With a number of longer established and larger festivals such as the Fringe and the International Festival competing for your attention, it is too easy to overlook the joys of the Edinburgh International Book Festival, held in a series of marquees in the city's Charlotte Square in the second half of August each year.
The Book Festival started life as a biennial festival in 1983, becoming an annual event in 1997. Now the world's biggest book festival, the Edinburgh International Book Festival sees capacity audiences, not just for world-renowned writers and thinkers, but also for new and international authors little known in the UK. (Continues below image...)
In 2017 nearly 1,000 writers, illustrators, poets, politicians and philosophers from 49 countries took part in a packed programme of passionate ideas, engaged debates and pure entertainment. With over 250,000 visits, Charlotte Square Gardens and the Book Festival's two new venues in George Street, plus King's Theatre, Usher Hall and St Mary's Cathedral, played host to the equivalent of around half the population of Edinburgh, browsing the Bookshops and relaxing in the cafes and Gardens. Ticket sales numbered 138,681 for 910 events, and book sales were up by 6% - the highest ever sales in the Book Festival's 34-year history – selling more than 67,000 books in 17 days.
Audiences enjoyed sessions with authors from every genre, welcomed exclusive previews of upcoming new books, as well as enjoying first sightings of new writing. Trump, Brexit and fake news were hot topics in 2017 and the Age of Political Earthquakes strand offered commentators, politicians and audiences the chance to have their say, resulting in a series of important and insightful discussions. The Playing with Books strand saw authors and performers do just that – re-interpreting new and much-loved texts using music and drama. Whilst 30% of authors were from Scotland, visiting authors included those from Argentina, Zimbabwe, Chile, Nepal, Pakistan and South Korea.
How To Train Your Dragon creator Cressida Cowell chose to launch her much-anticipated new series The Wizards of Once at the Festival, to the great delight of the hundreds of children and adults who came from far and wide to see her. Woven through the programme were events on extraordinary women. This Woman Can encompassed the worlds of sport, politics and business. Tennis coach Judy Murray, Labour MP Harriet Harman and endurance cyclist Juliana Buhring were just three of the many inspirational authors who shared their stories.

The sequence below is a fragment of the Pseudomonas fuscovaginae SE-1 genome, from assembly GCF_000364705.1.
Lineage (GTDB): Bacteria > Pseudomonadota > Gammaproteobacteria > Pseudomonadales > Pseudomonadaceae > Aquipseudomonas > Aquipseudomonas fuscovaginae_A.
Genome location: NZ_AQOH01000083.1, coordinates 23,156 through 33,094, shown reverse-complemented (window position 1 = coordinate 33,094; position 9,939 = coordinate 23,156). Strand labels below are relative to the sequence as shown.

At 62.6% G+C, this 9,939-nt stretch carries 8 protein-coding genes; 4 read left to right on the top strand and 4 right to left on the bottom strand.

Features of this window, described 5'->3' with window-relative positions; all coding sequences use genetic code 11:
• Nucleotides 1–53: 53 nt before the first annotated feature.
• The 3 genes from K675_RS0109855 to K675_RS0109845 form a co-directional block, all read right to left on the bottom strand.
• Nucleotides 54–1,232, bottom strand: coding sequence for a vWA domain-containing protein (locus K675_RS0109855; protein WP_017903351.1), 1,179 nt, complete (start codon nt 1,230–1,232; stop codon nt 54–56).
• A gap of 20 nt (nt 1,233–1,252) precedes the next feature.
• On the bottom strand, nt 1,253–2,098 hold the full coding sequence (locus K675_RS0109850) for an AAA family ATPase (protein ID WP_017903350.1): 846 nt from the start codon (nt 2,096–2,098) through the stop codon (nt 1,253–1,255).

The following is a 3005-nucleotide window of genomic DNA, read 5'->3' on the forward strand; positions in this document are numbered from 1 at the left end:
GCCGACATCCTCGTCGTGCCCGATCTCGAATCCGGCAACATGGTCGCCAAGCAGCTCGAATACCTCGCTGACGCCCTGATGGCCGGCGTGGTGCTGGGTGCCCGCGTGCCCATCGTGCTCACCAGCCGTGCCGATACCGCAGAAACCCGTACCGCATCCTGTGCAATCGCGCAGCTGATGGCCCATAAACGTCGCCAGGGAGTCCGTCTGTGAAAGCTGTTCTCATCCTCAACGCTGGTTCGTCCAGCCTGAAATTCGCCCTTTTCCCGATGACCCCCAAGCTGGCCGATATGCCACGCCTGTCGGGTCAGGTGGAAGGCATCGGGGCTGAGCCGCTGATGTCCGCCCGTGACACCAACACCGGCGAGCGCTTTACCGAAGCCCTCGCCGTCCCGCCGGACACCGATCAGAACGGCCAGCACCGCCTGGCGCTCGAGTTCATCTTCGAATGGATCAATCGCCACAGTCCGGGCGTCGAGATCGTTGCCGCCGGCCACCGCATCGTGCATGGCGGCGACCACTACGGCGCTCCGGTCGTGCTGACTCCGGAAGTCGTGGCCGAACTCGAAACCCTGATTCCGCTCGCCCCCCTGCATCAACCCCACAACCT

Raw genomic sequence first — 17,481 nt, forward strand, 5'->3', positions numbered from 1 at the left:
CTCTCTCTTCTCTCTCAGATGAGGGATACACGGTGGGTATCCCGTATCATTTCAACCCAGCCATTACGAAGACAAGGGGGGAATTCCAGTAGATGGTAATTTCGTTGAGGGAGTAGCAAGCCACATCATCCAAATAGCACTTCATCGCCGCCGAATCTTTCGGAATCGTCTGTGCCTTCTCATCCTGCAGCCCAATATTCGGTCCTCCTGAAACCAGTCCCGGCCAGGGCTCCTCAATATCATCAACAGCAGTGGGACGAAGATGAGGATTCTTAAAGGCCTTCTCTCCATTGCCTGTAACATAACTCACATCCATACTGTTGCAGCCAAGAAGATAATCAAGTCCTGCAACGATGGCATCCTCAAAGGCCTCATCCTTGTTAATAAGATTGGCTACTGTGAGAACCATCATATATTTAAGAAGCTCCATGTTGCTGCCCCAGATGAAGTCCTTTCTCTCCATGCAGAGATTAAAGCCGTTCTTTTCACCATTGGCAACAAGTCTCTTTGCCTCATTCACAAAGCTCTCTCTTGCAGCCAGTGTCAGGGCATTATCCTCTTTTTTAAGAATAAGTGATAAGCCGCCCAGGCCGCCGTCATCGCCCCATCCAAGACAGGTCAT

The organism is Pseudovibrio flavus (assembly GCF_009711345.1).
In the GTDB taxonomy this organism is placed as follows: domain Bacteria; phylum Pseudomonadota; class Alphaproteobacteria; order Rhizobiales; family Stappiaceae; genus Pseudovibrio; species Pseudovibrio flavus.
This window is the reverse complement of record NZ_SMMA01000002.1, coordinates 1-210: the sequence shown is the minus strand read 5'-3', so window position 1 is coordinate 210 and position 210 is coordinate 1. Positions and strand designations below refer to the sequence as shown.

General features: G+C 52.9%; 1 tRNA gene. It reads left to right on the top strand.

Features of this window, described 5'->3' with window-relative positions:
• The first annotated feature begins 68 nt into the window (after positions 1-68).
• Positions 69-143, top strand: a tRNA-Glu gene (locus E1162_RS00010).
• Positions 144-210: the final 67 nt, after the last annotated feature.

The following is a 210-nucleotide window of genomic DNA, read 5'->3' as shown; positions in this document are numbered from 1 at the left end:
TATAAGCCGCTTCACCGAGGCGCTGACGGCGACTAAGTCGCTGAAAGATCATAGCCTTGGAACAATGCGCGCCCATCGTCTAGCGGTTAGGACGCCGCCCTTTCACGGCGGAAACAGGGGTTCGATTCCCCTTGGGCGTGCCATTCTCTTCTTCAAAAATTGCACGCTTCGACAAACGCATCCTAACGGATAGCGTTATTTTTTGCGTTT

The Book Festival is the largest public celebration of books and ideas in the world. Since the success and international prominence of the 2004 Book Festival, there has been rapid progress in developing Edinburgh's status as a major year-round literary centre. This resulted, in October 2004, in UNESCO's declaration of Edinburgh as the world's first ever City of Literature. Work has now begun on establishing an international network of such cities, based on the Edinburgh model.
The core of the festival are the events that bring together authors and their readers. These include a series of book signings throughout the festival, as well as talks, interviews, discussions and more, all held in a series of venues around the square. Refreshments are also on offer at several locations around the festival.
Two bookshops also operate (one for children's books) as part of the festival and a wide range of books are on offer. Coverage is comprehensive, but books from and about Scotland are especially well represented. You can browse to your heart's content. And because both bookshops are owned and operated by the festival, all profits made from the books you buy go straight back into making the festival better, for readers and writers alike.
Or you can simply sit back and relax, taking in the unique atmosphere generated by a gathering of like-minded people interested in understanding more about the world of books. Space is made available just to sit and talk or read, both inside the marquees and outside on the grass where you can also enjoy the wider delights of Charlotte Square and the (hopefully) blue skies of Edinburgh in August.